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Written in a respectful and conversational style, this unique book is designed to promote constructive dialogue and foster mutual understanding between Christians and non-Christians. The author, a skeptic and journalist, asks basic questions about Christian belief. What is the born-again experience? Why would God want to sacrifice his only son for the world? Do miracles really happen? How reliable is the Bible? What is the rapture? Why isn't everyone a Christian? Each question is followed by commentary and analysis that is skeptical and tough but never argumentative or condescending.Christians will find the book useful as a basis for developing their apologetics, while skeptics will welcome Harrison's probing rational analysis of religious claims.

Good Thinking

Author : Guy P. Harrison
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Critical-thinking skills are essential for life in the 21st century. In this follow-up to his introductory guide Think, and continuing his trademark of hopeful skepticism, Guy Harrison demonstrates in a detailed fashion how to sort through bad ideas, unfounded claims, and bogus information to drill down to the most salient facts. By explaining how the human brain works, and outing its most irrational processes, this book provides the thinking tools that will help you make better decisions, ask the right questions (at the right time), know what to look for when evaluating information, and understand how your own brain subconsciously clouds your judgment. Think you're too smart to be easily misled? Harrison summarizes scientific research showing how easily even intelligent and well-educated people can be fooled. We all suffer from cognitive biases, embellished memories, and the tendency to kowtow to authority figures or be duped by dubious 'truths' packaged in appealing stories. And as primates we are naturally status seekers, so we are prone to irrational beliefs that seem to enhance our sense of belonging and ranking. Emotional impulses and stress also all too often lead us into traps of misperception and bad judgment. Understanding what science has discovered about the brain makes you better equipped to cope with its built-in pitfalls. Good Thinking--the book and the practice-- makes clear that with knowledge and the right thinking skills, anyone can lead a safer, wiser, more efficient, and productive life.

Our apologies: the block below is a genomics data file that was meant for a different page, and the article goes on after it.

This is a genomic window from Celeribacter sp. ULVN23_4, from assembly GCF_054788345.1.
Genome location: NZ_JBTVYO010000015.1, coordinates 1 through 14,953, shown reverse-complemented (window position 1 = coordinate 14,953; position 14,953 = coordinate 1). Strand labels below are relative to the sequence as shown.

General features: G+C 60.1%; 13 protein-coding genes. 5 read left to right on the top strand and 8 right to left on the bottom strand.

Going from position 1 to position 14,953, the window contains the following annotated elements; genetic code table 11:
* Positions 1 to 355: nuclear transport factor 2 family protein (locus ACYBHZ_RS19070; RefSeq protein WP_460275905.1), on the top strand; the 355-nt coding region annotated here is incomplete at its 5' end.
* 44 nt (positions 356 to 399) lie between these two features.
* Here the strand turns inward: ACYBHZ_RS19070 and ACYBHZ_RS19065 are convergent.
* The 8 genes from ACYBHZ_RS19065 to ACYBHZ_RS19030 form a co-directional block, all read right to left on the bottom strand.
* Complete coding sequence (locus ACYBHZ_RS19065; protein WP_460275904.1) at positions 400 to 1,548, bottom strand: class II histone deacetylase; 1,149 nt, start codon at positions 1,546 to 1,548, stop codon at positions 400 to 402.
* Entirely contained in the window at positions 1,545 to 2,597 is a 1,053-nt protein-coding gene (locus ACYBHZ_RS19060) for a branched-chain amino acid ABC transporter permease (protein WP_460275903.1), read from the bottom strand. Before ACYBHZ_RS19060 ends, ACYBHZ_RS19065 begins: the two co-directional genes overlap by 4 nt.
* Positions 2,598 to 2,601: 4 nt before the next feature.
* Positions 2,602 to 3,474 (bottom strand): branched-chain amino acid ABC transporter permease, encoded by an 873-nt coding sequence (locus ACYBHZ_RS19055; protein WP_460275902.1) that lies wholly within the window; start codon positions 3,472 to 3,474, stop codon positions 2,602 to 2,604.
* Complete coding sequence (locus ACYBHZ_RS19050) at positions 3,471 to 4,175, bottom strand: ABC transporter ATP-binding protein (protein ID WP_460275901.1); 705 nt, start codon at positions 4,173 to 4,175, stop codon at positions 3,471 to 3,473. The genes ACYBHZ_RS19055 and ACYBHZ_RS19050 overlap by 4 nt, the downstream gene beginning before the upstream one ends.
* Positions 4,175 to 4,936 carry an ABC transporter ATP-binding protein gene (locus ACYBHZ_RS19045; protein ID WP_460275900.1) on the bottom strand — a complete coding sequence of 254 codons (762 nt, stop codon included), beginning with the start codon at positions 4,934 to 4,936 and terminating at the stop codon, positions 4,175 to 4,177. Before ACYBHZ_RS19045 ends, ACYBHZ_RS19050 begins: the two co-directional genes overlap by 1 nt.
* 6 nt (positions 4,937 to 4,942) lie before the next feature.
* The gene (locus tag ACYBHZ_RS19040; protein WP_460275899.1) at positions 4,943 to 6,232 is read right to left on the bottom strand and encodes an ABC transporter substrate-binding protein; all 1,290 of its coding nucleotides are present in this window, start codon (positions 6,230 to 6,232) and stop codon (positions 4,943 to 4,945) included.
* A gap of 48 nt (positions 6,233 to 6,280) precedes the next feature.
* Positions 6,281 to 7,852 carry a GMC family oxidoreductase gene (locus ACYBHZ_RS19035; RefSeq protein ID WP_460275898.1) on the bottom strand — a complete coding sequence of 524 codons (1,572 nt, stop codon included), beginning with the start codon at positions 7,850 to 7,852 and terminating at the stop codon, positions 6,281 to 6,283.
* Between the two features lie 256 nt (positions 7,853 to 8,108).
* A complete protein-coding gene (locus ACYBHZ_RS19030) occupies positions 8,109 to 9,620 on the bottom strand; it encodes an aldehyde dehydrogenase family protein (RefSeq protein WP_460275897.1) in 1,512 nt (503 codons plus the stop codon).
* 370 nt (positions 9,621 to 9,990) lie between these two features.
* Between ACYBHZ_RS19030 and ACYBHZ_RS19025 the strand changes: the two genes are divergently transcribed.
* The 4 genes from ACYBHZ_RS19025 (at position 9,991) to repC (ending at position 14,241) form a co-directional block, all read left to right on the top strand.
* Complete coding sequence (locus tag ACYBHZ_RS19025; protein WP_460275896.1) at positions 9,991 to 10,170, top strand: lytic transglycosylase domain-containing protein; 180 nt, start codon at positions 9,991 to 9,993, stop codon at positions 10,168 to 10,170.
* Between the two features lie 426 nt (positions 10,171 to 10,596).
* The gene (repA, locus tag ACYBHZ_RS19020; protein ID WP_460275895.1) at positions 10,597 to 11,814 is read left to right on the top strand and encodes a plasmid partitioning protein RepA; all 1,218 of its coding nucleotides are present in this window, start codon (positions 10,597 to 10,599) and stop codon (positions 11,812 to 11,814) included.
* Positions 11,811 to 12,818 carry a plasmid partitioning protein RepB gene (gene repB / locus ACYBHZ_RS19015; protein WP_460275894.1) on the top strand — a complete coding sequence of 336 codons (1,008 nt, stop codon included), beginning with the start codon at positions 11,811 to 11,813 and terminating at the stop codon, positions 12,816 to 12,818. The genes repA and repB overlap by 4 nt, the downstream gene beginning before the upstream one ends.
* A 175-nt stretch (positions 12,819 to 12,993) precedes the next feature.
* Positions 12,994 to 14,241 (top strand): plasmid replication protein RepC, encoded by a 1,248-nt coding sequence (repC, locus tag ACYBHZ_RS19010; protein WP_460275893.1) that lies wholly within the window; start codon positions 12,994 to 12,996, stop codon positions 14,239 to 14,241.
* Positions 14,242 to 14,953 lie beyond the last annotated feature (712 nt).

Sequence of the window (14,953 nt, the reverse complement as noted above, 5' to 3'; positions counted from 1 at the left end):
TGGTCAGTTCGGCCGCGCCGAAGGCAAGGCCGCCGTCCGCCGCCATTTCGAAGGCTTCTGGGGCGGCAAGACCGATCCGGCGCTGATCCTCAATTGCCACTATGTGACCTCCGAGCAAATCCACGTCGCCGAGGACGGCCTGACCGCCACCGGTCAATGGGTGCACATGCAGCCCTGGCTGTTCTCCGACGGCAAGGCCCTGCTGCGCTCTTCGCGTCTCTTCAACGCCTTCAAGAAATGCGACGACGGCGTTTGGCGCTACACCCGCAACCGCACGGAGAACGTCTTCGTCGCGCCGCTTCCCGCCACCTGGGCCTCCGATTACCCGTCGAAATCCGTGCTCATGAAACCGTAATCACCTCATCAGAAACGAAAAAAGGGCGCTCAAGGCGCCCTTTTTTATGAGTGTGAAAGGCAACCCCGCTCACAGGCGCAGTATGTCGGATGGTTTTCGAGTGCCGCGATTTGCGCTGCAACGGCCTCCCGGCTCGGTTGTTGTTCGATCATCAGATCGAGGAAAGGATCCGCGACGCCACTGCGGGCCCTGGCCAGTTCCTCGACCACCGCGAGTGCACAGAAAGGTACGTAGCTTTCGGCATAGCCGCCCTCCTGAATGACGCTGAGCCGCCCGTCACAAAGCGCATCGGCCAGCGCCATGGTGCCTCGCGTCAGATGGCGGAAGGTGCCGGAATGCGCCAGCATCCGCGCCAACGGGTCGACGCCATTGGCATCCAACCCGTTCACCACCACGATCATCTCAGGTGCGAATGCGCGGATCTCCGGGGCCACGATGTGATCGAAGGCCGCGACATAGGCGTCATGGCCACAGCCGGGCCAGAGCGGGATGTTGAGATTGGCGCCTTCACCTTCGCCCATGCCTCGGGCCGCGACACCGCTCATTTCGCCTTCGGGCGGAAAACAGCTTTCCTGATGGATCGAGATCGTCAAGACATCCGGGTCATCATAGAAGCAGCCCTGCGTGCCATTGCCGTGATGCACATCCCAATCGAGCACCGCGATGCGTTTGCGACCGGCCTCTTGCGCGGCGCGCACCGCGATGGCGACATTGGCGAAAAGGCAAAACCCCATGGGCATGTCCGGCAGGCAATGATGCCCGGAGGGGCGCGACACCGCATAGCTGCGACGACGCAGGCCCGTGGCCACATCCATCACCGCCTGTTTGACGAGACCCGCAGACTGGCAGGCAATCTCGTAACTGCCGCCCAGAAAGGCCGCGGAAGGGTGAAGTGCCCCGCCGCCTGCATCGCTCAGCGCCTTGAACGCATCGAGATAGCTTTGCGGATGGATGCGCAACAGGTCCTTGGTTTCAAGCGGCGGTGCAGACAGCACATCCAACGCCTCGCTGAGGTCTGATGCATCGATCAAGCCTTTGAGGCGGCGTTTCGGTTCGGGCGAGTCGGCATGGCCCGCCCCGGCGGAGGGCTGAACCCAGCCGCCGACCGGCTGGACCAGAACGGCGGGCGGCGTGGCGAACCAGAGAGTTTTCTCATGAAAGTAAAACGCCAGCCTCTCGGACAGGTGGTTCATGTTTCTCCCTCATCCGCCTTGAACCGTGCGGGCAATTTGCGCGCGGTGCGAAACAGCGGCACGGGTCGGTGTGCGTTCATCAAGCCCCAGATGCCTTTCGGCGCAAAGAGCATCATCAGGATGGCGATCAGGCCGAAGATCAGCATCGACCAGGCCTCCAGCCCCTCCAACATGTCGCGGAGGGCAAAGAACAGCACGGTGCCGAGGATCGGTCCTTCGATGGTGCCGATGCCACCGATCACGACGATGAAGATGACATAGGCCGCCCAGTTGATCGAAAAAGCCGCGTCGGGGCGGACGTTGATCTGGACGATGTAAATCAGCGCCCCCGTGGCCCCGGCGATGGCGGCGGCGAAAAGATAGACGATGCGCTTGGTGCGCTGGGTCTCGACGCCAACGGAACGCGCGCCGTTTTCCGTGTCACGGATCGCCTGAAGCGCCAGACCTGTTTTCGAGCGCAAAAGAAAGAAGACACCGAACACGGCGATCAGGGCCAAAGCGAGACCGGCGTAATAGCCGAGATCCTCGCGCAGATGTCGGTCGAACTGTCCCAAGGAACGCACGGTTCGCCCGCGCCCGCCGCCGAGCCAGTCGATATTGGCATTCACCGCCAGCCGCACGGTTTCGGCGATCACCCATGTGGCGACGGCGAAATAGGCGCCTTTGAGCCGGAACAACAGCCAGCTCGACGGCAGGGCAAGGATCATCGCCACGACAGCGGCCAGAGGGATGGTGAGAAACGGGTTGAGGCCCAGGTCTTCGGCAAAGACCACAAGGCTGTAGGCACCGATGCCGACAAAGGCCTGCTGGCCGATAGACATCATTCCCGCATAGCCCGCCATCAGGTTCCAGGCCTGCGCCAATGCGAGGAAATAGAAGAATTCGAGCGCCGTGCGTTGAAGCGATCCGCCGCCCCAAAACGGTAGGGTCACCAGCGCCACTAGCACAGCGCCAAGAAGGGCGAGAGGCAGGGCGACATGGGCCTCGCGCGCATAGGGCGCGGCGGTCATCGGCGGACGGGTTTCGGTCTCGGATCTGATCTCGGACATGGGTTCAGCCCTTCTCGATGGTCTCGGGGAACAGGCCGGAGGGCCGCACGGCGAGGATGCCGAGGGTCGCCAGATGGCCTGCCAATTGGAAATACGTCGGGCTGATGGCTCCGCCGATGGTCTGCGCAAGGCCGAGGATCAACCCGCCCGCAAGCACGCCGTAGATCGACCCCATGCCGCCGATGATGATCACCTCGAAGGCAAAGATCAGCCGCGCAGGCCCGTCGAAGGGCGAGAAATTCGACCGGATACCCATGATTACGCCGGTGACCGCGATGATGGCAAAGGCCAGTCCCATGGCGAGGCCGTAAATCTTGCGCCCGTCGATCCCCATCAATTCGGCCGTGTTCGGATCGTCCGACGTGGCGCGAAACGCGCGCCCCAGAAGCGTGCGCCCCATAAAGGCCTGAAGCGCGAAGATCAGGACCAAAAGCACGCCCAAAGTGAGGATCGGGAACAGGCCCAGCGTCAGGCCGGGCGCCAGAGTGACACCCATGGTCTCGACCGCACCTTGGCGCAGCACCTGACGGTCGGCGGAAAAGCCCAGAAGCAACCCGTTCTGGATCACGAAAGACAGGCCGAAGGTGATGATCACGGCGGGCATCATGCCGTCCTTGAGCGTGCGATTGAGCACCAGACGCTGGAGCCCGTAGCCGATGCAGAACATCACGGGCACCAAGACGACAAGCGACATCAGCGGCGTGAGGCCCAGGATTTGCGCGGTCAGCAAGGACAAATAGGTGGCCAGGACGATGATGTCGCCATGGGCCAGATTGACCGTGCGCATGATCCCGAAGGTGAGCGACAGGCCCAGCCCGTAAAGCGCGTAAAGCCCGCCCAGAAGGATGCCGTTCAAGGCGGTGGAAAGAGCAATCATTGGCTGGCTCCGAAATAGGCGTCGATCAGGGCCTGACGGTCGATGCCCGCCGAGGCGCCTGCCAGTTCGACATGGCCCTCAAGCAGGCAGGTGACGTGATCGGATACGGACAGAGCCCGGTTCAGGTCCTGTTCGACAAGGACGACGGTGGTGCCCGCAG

50 Great Myths of Popular Psychology

Author : Scott O. Lilienfeld
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50 Great Myths of Popular Psychology uses popular myths as a vehicle for helping students and laypersons to distinguish science from pseudoscience. Uses common myths as a vehicle for exploring how to distinguish factual from fictional claims in popular psychology Explores topics that readers will relate to, but often misunderstand, such as 'opposites attract', 'people use only 10% of their brains', and 'handwriting reveals your personality' Provides a 'mythbusting kit' for evaluating folk psychology claims in everyday life Teaches essential critical thinking skills through detailed discussions of each myth Includes over 200 additional psychological myths for readers to explore Contains an Appendix of useful Web Sites for examining psychological myths Features a postscript of remarkable psychological findings that sound like myths but that are true Engaging and accessible writing style that appeals to students and lay readers alike

Rethinking Intuition

Author : Michael R. DePaul
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Ancients and moderns alike have constructed arguments and assessed theories on the basis of common sense and intuitive judgments. Yet, despite the important role intuitions play in philosophy, there has been little reflection on fundamental questions concerning the sort of data intuitions provide, how they are supposed to lead us to the truth, and why we should treat them as important. In addition, recent psychological research seems to pose serious challenges to traditional intuition-driven philosophical inquiry. Rethinking Intuition brings together a distinguished group of philosophers and psychologists to discuss these important issues. Students and scholars in both fields will find this book to be of great value.